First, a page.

Getting the Most From Your Wild Game Harvest
Northeastern Ontario boasts some of the premier hunting opportunities available to hunters in all of North America. Big-game, small-game, and waterfowl are all around, and those who partake are privy to some of the healthiest organic table fare on earth. Hunters and conservationists owe it to themselves and the wild game they pursue to properly care for any animal they harvest. This ensures the best quality of meat for consumption.
It is not simply an ethical suggestion that game meats be handled with care and processed correctly, but a legal requirement as well. Under Subsection 31 of the Ontario Game and Fish act, “No person who has taken or killed an animal, bird or fish suitable for food shall allow the flesh to be destroyed or spoiled.” This makes proper game meat handling a hunter’s legal obligation. Once your quarry has been bagged (& tagged) in a humane fashion, such factors as hunting method, field-dressing, transporting, cooling, aging and packaging/kitchen care are all important considerations.
Tips for Hunting & Harvesting
Whatever game you are hunting needs to be taken with the best, most accurate killing shot in the vital organs. Poorly taken animals can result in meat contamination. Any animal that is dispatched quickly in a humane way will always produce better meat for the table. Animals under great stress prior to harvest never produce as high quality tasting meat as those taken quickly and ethically. Lactic acid levels fluctuate in animals stressed prior to harvest, which in turn has an effect on the meat quality and taste. Internal bacteria also begins to take over soon after death, so it is imperative, whenever possible, to never allow an animal to suffer.
Field-Dressing & Cooling
Before field-dressing a game animal, be sure to put on pair of rubber gloves and keep them on throughout the entire skinning and butchering process. A game animal needs to be drained of blood and fluid immediately post-harvest. Hunters should always take care not to puncture the stomach, intestines or other organs as this could contaminate your meat. Rinse the body cavity with cool water when possible, and dry completely with a clean towel or rag. Be sure to keep antlers intact as age and sex determination is required by law for most big game animals.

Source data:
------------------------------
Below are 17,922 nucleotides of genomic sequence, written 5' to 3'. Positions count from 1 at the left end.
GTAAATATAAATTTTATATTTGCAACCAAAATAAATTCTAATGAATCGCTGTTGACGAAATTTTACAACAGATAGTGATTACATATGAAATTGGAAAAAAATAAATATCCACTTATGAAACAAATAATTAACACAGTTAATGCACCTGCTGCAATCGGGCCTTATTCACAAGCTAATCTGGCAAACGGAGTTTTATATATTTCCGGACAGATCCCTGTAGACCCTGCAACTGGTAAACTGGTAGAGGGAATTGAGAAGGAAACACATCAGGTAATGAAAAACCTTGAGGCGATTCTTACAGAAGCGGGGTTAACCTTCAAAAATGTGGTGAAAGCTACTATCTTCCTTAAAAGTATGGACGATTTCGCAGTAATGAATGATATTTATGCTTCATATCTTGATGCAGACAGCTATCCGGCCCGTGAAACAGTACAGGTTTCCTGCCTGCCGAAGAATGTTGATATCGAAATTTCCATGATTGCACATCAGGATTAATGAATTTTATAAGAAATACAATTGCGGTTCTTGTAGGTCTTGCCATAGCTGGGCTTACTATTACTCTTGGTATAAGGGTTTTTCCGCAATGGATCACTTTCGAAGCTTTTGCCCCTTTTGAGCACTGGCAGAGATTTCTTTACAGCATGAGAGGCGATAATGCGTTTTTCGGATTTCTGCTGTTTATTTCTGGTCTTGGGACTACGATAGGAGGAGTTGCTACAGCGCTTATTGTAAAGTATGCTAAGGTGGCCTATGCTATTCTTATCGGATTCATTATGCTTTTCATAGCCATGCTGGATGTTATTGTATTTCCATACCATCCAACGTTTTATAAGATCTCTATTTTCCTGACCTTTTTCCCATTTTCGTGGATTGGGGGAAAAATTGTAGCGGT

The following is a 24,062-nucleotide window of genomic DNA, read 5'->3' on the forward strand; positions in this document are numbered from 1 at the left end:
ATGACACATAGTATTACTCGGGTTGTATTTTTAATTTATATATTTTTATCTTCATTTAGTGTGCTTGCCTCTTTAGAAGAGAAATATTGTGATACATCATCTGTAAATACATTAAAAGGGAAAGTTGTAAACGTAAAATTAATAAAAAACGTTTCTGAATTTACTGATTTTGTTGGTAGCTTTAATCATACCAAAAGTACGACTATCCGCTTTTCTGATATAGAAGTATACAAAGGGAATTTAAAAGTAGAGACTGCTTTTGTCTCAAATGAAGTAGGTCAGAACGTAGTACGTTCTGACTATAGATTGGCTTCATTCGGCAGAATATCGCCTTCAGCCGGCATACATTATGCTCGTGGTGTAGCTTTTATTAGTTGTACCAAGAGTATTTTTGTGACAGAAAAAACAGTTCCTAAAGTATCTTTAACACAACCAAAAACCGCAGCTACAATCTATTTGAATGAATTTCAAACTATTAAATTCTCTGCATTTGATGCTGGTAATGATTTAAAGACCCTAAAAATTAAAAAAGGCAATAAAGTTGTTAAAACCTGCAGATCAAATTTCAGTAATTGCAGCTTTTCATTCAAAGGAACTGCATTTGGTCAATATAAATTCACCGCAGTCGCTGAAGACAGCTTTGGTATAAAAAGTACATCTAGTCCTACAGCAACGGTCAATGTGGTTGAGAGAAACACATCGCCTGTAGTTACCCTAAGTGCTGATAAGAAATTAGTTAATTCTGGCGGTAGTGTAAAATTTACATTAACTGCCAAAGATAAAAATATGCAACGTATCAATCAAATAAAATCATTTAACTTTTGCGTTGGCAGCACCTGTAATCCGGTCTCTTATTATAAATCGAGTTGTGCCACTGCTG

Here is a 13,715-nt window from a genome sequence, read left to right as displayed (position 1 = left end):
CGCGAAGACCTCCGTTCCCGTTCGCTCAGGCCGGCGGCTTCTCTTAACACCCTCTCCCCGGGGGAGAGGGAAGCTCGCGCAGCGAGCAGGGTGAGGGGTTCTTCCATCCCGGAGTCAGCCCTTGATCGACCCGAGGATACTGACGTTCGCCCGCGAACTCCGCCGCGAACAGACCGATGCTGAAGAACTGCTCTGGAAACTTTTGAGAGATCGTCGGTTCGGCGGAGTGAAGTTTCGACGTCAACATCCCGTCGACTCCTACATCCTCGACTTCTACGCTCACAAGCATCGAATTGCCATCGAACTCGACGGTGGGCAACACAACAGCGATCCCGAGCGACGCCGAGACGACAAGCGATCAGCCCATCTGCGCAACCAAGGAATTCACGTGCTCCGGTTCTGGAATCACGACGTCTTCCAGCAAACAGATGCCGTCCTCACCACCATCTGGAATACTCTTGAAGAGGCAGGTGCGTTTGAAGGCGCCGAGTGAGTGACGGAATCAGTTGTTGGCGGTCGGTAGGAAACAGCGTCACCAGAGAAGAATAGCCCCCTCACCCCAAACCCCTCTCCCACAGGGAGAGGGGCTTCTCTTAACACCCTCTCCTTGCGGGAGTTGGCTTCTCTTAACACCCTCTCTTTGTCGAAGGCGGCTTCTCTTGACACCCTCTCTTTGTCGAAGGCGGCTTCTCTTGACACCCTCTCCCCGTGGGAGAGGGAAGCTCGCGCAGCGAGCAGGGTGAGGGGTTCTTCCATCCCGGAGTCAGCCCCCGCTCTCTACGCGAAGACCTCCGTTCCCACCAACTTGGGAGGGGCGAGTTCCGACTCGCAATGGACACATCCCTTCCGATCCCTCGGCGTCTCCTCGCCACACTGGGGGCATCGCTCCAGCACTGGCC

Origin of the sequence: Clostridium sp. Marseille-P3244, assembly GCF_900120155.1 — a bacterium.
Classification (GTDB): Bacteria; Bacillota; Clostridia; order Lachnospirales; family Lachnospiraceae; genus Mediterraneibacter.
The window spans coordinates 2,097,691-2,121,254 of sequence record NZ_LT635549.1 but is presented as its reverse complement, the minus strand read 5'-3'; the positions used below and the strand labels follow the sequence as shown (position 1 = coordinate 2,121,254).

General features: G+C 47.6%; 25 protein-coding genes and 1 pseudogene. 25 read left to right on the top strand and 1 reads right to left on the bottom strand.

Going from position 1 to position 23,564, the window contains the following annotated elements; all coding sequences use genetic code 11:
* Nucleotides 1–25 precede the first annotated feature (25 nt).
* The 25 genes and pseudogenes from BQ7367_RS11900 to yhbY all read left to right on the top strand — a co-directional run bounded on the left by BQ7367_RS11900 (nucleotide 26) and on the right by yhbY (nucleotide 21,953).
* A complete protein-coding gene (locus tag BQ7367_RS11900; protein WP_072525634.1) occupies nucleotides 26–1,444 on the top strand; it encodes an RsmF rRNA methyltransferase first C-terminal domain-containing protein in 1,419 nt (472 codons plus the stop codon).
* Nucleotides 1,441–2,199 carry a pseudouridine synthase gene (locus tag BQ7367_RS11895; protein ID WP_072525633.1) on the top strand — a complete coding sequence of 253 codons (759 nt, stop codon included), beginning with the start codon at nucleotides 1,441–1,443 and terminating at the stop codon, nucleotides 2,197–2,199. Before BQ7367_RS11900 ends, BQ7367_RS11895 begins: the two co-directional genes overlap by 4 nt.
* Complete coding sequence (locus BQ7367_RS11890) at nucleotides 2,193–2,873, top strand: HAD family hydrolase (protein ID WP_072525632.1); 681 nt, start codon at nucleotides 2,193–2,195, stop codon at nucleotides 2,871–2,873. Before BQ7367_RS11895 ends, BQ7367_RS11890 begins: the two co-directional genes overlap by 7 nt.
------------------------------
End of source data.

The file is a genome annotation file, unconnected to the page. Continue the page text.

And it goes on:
After your wild game animal is on the ground, cooling it as quickly as possible is imperative to keep the meat from spoiling. Under perfect conditions, the carcass should be brought to a meat locker. Short of that, be sure to remove the skin as soon as possible to allow for quicker cooling and drying. Air circulation is important, so if your animal cannot be hung immediately post-harvest, place the carcass up on logs and prop the body cavity open with sticks.
For moose hunters who quarter their animal for transport, cheesecloth should be wrapped over a carcass to protect it from blow flies. Black pepper sprinkled on the meat will also keep flies away. When transporting your game from the woods or to the butcher, be sure to ensure good air circulation and keep the carcass away from sunlight.
Aging the Meat
Aging is a critical process in wild game meat handling process as it allows for enzymes in the meat to break down connective tissue thus making the meat more tender. Be sure your game animal has been properly skinned and is clean of debris before aging. Typically, game meats should be hung in a meat fridge or locker at temperatures less than 38 degrees F for a period of 7-14 days. Proper aging will also improve the overall taste of the meat but should never be done for more than 24 days. If mould or slime appears on sections of the meat during aging, these areas should be trimmed away immediately to avoid further spoilage.
In the Kitchen
Most wild game meats will keep fresh for 6 months in the freezer under normal conditions, and a year or more if frozen with heavy gauge plastic and vacuum-packed. Game meat should be cooking immediately after thawing, before any natural juices begin to drain. Game meat left too long to thaw will not produce appetizing table fare since they are so low in fat. When cooking wild game, internal temperature should be at least 175 degrees F, or until the juices run clear. Never eat raw wild game meat or feed it to your pets.
Many Northeastern Ontario lodge owners know first-hand the joy of cooking wild game in a natural setting. Check out our list of outfitters and lodges to begin planning your trip to our BIG region today.